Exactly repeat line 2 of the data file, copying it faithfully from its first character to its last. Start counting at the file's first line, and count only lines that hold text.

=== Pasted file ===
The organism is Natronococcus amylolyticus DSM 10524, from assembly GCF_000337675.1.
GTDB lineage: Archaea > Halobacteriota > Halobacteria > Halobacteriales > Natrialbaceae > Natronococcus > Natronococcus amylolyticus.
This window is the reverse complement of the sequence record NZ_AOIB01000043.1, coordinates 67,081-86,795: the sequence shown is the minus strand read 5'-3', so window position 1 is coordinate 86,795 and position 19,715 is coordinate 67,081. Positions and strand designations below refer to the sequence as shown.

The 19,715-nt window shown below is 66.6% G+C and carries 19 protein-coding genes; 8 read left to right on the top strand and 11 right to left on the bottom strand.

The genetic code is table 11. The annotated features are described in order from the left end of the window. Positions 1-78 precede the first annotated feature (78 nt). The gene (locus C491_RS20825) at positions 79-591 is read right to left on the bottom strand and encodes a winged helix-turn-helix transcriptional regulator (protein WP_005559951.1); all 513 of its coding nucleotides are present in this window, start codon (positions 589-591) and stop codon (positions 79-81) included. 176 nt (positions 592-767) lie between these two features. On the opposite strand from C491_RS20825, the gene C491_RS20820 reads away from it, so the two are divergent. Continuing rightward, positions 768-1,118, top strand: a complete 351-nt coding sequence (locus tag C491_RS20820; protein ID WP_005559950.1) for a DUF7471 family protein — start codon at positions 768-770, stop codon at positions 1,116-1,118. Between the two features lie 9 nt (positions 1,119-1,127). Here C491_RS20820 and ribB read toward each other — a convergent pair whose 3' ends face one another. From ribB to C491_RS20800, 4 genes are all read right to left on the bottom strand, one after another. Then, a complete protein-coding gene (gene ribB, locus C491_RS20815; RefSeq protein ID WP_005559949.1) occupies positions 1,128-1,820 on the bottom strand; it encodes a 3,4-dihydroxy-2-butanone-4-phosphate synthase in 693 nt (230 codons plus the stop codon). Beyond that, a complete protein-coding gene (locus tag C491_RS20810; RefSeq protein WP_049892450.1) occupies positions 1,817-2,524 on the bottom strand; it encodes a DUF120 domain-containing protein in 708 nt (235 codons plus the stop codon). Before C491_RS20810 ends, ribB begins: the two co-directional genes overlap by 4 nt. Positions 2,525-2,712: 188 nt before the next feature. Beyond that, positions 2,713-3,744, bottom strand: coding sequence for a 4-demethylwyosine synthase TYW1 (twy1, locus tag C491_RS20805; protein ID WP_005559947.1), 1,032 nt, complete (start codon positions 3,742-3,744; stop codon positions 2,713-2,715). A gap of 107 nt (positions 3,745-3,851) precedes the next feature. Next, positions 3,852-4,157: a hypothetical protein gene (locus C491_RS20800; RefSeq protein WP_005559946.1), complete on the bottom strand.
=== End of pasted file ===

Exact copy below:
GTDB lineage: Archaea > Halobacteriota > Halobacteria > Halobacteriales > Natrialbaceae > Natronococcus > Natronococcus amylolyticus.